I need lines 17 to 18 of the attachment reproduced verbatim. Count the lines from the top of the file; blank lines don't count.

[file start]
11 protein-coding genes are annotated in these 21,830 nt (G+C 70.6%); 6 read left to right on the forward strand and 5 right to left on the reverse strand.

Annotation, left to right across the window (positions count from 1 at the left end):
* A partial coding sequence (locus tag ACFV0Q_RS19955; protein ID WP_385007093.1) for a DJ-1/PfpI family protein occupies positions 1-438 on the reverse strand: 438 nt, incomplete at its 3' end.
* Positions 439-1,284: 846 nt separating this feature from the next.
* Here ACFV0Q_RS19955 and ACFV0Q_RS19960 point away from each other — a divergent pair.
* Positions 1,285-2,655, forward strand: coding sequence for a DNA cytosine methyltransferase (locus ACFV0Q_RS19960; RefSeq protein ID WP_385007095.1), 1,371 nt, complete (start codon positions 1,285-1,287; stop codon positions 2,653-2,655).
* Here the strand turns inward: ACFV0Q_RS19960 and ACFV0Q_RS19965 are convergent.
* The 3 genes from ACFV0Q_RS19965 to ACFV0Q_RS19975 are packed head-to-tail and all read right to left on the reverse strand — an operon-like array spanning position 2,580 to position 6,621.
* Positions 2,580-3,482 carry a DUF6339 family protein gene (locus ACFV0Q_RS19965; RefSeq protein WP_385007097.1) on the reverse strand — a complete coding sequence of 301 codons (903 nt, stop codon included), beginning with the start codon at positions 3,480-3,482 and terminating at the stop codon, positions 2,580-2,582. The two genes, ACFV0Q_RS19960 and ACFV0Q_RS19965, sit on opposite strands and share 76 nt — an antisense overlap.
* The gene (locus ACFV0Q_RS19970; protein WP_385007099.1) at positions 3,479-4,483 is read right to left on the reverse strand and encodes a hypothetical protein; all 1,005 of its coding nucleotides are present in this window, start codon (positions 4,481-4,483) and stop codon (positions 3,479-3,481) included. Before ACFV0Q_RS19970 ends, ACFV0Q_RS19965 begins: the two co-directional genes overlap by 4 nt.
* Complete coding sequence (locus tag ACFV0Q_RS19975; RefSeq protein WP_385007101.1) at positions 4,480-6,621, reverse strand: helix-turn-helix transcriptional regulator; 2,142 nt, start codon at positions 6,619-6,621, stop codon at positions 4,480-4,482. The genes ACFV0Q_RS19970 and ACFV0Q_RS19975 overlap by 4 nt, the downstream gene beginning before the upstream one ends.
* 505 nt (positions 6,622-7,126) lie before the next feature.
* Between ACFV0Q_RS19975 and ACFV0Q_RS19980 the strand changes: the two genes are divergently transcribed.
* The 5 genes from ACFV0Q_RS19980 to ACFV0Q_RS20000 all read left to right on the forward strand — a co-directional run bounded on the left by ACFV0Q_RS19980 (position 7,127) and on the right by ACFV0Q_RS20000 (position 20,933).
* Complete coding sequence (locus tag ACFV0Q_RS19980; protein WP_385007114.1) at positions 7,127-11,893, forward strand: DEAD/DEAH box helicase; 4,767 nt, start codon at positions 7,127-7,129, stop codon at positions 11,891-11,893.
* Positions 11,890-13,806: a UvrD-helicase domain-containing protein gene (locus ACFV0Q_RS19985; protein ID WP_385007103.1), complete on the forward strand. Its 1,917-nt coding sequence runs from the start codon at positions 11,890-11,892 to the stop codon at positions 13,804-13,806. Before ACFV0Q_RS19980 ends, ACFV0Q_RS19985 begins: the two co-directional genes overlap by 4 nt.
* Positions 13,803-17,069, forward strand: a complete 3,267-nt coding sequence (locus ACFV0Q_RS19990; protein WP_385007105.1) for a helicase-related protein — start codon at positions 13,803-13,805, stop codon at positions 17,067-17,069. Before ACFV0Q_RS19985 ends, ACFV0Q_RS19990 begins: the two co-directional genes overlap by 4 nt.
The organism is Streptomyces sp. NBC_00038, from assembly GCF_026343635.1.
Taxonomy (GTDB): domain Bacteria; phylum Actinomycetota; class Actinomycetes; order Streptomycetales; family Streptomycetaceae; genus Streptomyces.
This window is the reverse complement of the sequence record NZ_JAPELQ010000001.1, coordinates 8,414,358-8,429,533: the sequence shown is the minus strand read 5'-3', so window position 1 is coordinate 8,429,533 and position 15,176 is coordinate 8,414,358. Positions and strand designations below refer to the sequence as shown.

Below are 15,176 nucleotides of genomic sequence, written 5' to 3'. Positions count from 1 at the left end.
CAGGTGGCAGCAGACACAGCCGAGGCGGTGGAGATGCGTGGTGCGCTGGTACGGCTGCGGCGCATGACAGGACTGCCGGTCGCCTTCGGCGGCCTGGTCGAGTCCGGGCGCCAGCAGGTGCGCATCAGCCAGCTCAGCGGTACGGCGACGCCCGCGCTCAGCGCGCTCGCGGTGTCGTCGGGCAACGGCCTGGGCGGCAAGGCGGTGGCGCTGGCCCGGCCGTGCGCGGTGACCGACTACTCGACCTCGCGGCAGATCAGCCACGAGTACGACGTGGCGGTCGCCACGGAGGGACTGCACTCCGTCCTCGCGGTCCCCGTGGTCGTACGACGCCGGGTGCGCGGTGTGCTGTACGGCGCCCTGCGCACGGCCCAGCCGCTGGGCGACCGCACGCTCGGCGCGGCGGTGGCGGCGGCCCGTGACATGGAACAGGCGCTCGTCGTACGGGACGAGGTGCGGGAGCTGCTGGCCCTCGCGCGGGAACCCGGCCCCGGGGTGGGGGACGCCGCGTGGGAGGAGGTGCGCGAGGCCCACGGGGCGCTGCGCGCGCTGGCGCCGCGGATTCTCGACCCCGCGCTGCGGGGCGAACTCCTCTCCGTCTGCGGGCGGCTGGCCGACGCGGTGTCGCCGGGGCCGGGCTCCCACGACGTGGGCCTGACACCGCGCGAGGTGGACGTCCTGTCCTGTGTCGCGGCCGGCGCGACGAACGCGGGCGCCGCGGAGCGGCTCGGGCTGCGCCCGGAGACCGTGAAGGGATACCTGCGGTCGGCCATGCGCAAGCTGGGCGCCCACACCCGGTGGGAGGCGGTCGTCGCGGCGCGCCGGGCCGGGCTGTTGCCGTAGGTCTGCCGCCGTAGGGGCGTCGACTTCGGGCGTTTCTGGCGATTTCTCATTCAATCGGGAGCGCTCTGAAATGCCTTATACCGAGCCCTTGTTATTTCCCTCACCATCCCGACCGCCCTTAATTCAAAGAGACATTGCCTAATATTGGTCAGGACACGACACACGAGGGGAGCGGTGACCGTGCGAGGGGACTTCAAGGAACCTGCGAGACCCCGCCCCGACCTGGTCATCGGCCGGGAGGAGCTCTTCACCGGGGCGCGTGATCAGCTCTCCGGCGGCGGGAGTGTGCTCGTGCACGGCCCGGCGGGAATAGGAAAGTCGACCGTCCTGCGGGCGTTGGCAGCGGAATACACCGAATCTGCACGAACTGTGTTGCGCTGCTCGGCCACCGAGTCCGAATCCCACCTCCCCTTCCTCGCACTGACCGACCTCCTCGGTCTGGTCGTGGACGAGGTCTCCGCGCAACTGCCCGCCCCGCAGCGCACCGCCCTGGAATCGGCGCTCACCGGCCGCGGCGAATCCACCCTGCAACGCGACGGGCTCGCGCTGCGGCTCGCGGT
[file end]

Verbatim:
* Positions 13,803-17,069, forward strand: a complete 3,267-nt coding sequence (locus ACFV0Q_RS19990; protein WP_385007105.1) for a helicase-related protein — start codon at positions 13,803-13,805, stop codon at positions 17,067-17,069. Before ACFV0Q_RS19985 ends, ACFV0Q_RS19990 begins: the two co-directional genes overlap by 4 nt.
The organism is Streptomyces sp. NBC_00038, from assembly GCF_026343635.1.